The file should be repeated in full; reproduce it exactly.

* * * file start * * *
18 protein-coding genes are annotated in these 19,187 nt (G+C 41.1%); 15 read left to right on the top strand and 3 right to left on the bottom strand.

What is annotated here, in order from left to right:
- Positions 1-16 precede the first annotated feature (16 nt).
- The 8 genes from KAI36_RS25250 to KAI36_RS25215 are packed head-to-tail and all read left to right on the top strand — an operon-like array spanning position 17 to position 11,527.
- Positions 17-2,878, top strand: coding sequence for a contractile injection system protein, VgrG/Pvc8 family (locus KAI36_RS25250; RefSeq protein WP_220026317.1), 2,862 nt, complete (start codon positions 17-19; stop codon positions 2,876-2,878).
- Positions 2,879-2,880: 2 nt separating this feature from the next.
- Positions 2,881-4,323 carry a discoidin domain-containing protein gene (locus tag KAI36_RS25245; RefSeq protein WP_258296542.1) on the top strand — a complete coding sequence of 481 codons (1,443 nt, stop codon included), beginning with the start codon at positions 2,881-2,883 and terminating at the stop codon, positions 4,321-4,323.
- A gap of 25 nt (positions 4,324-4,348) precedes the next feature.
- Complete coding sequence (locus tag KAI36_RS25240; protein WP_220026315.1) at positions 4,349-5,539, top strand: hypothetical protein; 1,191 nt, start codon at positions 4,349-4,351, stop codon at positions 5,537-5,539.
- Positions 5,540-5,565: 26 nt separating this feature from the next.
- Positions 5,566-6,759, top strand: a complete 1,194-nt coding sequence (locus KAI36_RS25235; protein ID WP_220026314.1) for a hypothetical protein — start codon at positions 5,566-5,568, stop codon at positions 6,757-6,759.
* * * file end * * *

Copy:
18 protein-coding genes are annotated in these 19,187 nt (G+C 41.1%); 15 read left to right on the top strand and 3 right to left on the bottom strand.

What is annotated here, in order from left to right:
- Positions 1-16 precede the first annotated feature (16 nt).
- The 8 genes from KAI36_RS25250 to KAI36_RS25215 are packed head-to-tail and all read left to right on the top strand — an operon-like array spanning position 17 to position 11,527.
- Positions 17-2,878, top strand: coding sequence for a contractile injection system protein, VgrG/Pvc8 family (locus KAI36_RS25250; RefSeq protein WP_220026317.1), 2,862 nt, complete (start codon positions 17-19; stop codon positions 2,876-2,878).
- Positions 2,879-2,880: 2 nt separating this feature from the next.
- Positions 2,881-4,323 carry a discoidin domain-containing protein gene (locus tag KAI36_RS25245; RefSeq protein WP_258296542.1) on the top strand — a complete coding sequence of 481 codons (1,443 nt, stop codon included), beginning with the start codon at positions 2,881-2,883 and terminating at the stop codon, positions 4,321-4,323.
- A gap of 25 nt (positions 4,324-4,348) precedes the next feature.
- Complete coding sequence (locus tag KAI36_RS25240; protein WP_220026315.1) at positions 4,349-5,539, top strand: hypothetical protein; 1,191 nt, start codon at positions 4,349-4,351, stop codon at positions 5,537-5,539.
- Positions 5,540-5,565: 26 nt separating this feature from the next.
- Positions 5,566-6,759, top strand: a complete 1,194-nt coding sequence (locus KAI36_RS25235; protein ID WP_220026314.1) for a hypothetical protein — start codon at positions 5,566-5,568, stop codon at positions 6,757-6,759.